Jets, Raiders, and Redskins serve notice that they are serious Super Bowl contenders
Los Angeles — Considering the way they tore into and eliminated the Cincinnati Bengals (44- 17) in the first round of the National Football League playoffs, the New York Jets have nostalgia buffs rushing to turn back the pages of history. Anyway, the last time the Jets won a playoff game, Lyndon Johnson was President of the United States and quarterback Joe Namath on the verge of engineering an upset victory over the Baltimore Colts in Super Bowl III on Jan. 12, 1969 in Miami.
New York, which controlled the football so well against the Bengals that it did not have to punt even once, has a road game here Saturday against the Los Angeles Raiders. Actually the Raiders were almost as impressive as the Jets in their 27-10 first-round rout of the Cleveland Browns. LA has a lot of offensive tools, including rookie running back Marcus Allen, who seems to have a mental road map that can get him safely through anything except a mine field. However, New York has its own version of a jet afterburner in Freeman McNeil, who rushed for 202 yards against Cincinnati.
The Washington Redskins, who put the Detroit Lions in mothballs (31-7) by not doing much more than showing up for the game, will be in for a much tougher time on Saturday against the Minnesota Vikings. Minnesota is an extremely physical team with a consistently good pass rush, plus an aerial attack that gets every eligible receiver involved at one time or another.
Although the Vikings didn't look that good in coming from behind to beat the Atlanta Falcons (30-24), they were again quick to take advantage of their opponents' defensive mistakes late in the game. What Minnesota has to worry about most next Saturday are the offensive statistics of Washington QB Joe Theismann, who was the NFC's top rated passer during the regular season with 161 completions in 252 attempts. Overall, Theismann racked up 2,033 yards and 13 touchdowns.
After losing their final two games of the regular season to Philadelphia and Minnesota, the Cowboys appeared to be in a slump. In Sunday's playoff action, however, they beat Tampa Bay 30-17, though not in particularly convincing fashion. Dallas cannot afford another Mickey Mouse effort Sunday against the Green Bay Packers. Even though the Packers were unable to handle the Detroit Lions in their final regular season game, their offensive line started blasting holes in a (41-16) playoff embarrassment of the St. Louis Cardinals. Explained Green Bay backup QB Rich Campbell: ''The pro game is most of all a mental game. That's why one week you win by two or three touchdowns and then maybe lose by the same margin only a few days later. Most pro teams are pretty much the same physically, so the difference has to be mental.''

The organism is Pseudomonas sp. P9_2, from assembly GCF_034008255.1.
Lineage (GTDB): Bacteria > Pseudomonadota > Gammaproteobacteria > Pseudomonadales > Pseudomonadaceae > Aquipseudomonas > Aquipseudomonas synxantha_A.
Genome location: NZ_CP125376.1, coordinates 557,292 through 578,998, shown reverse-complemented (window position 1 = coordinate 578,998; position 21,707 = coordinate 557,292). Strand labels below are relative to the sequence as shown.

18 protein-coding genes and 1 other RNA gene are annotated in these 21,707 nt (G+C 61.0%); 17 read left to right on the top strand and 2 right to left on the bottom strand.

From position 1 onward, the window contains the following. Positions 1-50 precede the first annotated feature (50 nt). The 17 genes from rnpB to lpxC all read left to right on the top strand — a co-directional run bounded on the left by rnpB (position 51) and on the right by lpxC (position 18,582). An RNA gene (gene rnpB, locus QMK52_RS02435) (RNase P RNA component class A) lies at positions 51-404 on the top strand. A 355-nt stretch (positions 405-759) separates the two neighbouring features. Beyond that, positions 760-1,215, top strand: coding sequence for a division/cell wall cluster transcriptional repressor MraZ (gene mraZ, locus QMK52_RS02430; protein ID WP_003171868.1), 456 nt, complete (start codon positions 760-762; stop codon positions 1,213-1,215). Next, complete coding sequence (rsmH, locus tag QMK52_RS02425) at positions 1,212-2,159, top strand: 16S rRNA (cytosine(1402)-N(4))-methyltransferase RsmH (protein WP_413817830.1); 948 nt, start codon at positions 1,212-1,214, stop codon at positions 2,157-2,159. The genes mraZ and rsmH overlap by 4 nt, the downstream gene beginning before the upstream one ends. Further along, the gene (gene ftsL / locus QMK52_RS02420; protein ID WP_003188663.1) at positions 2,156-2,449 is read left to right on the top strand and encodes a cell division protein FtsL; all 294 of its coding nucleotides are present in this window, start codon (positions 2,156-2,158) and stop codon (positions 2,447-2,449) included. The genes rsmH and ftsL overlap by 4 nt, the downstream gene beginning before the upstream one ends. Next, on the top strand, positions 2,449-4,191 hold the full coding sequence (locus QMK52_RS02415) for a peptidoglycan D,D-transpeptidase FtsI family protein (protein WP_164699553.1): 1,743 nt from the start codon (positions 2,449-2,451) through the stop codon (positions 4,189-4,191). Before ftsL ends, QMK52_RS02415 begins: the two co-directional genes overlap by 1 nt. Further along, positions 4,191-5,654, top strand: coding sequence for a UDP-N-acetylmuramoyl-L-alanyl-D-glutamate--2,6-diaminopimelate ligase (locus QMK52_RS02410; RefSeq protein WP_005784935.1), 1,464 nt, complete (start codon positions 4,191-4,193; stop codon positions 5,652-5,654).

The San Diego Chargers, who played giveaway on the opening kickoff of their game against the Pittsburgh Steelers (resulting in a Steeler touchdown), survived that mistake plus a few others to finally beat Pittsburgh 31-28. ''I've never seen anything like the Chargers' passing game,'' said Steeler QB Terry Bradshaw, who has four Super Bowl rings. ''It's so flexible that it is almost impossible to stop. I don't know whether San Diego can get to the Super Bowl with the kind of shaky defense it has, but if it's entertainment you want, there is nothing like the Chargers' wide open offense.''
San Diego next plays the Miami Dolphins, who were the NFL's No. 1 team on defense during the regular season. The Dolphins yielded an average of only 114.1 yards per game passing, four times holding the opposition to fewer than 100 yards. In fact, in beating New England 21-13 in the first round, the Dolphins limited the Patriots to just one touchdown through the air.
Nagel in at LA, Levy out at KC
Ray Nagel, who at 29 became the youngest major college coach in the country at Utah in 1958 and has been athletic director at the University of Hawaii since 1976, has been named executive vice-president of the Los Angeles Rams. Although the Rams have put the title of general manager in limbo, Nagel (as the man in charge of the team's day-to-day operations) has in effect been given that power by owner Georgia Frontiere. Nagel's first course of action will be to find a new head coach to replace Ray Malavasi, who was fired last week by Georgia with a year still remaining on his contract. The Rams, who won only two games this season while giving up 250 points, are beset by multiple problems both on and off the field.
From Marv Levy, after being told he had been fired as coach of the Kansas City Chiefs: ''When I came to Kansas City five years ago, the Chiefs were even worse than an expansion team. My understanding with management was that it would be a long, hard road before we began to get things straightened out. Now that I've spent all those years in the trenches, I guess they decided my uniform was a little too dirty to march in the parade.'' Kansas City finished the regular season with three wins and six defeats. . . . Bill Walsh wants to resign as head coach of the San Francisco 49ers but continue to function as the team's general manager. So far that move is not acceptable to 49ers' owner Edward DeBartolo Jr. , who wants Walsh to handle both jobs for at least two more years. . . . Total attendance for the National Football League's 126-game, strike-abbreviated, nine-week regular season was 6,638,899, for an average of 53,540 spectators per game as compared to 60,745 a year ago. There were 878,373 no-shows, meaning tickets purchased but not used.